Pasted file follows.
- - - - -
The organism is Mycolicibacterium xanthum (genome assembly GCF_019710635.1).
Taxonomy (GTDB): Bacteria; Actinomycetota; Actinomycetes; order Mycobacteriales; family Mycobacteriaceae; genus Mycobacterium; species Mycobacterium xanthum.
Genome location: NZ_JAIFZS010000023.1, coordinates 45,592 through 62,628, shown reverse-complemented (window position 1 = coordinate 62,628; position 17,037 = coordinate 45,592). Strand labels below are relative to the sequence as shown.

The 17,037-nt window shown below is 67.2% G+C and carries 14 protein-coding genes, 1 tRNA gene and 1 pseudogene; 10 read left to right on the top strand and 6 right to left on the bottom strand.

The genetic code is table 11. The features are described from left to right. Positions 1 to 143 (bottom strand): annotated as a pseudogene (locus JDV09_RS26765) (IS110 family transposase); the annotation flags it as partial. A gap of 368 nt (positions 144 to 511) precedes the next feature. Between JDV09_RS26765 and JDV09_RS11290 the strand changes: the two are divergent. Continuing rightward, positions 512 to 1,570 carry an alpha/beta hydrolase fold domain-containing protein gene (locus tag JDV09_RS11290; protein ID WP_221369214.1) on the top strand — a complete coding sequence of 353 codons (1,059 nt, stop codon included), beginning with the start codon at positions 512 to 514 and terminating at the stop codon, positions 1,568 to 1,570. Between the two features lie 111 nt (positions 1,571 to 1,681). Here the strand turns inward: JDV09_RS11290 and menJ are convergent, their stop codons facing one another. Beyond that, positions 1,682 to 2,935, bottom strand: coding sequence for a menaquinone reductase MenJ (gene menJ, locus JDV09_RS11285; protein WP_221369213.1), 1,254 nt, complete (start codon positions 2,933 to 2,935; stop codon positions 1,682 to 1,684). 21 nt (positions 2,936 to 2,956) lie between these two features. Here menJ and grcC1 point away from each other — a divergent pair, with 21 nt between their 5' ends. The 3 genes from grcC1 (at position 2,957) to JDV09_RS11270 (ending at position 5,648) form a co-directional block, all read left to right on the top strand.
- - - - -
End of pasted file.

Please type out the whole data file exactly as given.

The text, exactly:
The organism is Mycolicibacterium xanthum (genome assembly GCF_019710635.1).
Taxonomy (GTDB): Bacteria; Actinomycetota; Actinomycetes; order Mycobacteriales; family Mycobacteriaceae; genus Mycobacterium; species Mycobacterium xanthum.
Genome location: NZ_JAIFZS010000023.1, coordinates 45,592 through 62,628, shown reverse-complemented (window position 1 = coordinate 62,628; position 17,037 = coordinate 45,592). Strand labels below are relative to the sequence as shown.

The 17,037-nt window shown below is 67.2% G+C and carries 14 protein-coding genes, 1 tRNA gene and 1 pseudogene; 10 read left to right on the top strand and 6 right to left on the bottom strand.

The genetic code is table 11. The features are described from left to right. Positions 1 to 143 (bottom strand): annotated as a pseudogene (locus JDV09_RS26765) (IS110 family transposase); the annotation flags it as partial. A gap of 368 nt (positions 144 to 511) precedes the next feature. Between JDV09_RS26765 and JDV09_RS11290 the strand changes: the two are divergent. Continuing rightward, positions 512 to 1,570 carry an alpha/beta hydrolase fold domain-containing protein gene (locus tag JDV09_RS11290; protein ID WP_221369214.1) on the top strand — a complete coding sequence of 353 codons (1,059 nt, stop codon included), beginning with the start codon at positions 512 to 514 and terminating at the stop codon, positions 1,568 to 1,570. Between the two features lie 111 nt (positions 1,571 to 1,681). Here the strand turns inward: JDV09_RS11290 and menJ are convergent, their stop codons facing one another. Beyond that, positions 1,682 to 2,935, bottom strand: coding sequence for a menaquinone reductase MenJ (gene menJ, locus JDV09_RS11285; protein WP_221369213.1), 1,254 nt, complete (start codon positions 2,933 to 2,935; stop codon positions 1,682 to 1,684). 21 nt (positions 2,936 to 2,956) lie between these two features. Here menJ and grcC1 point away from each other — a divergent pair, with 21 nt between their 5' ends. The 3 genes from grcC1 (at position 2,957) to JDV09_RS11270 (ending at position 5,648) form a co-directional block, all read left to right on the top strand.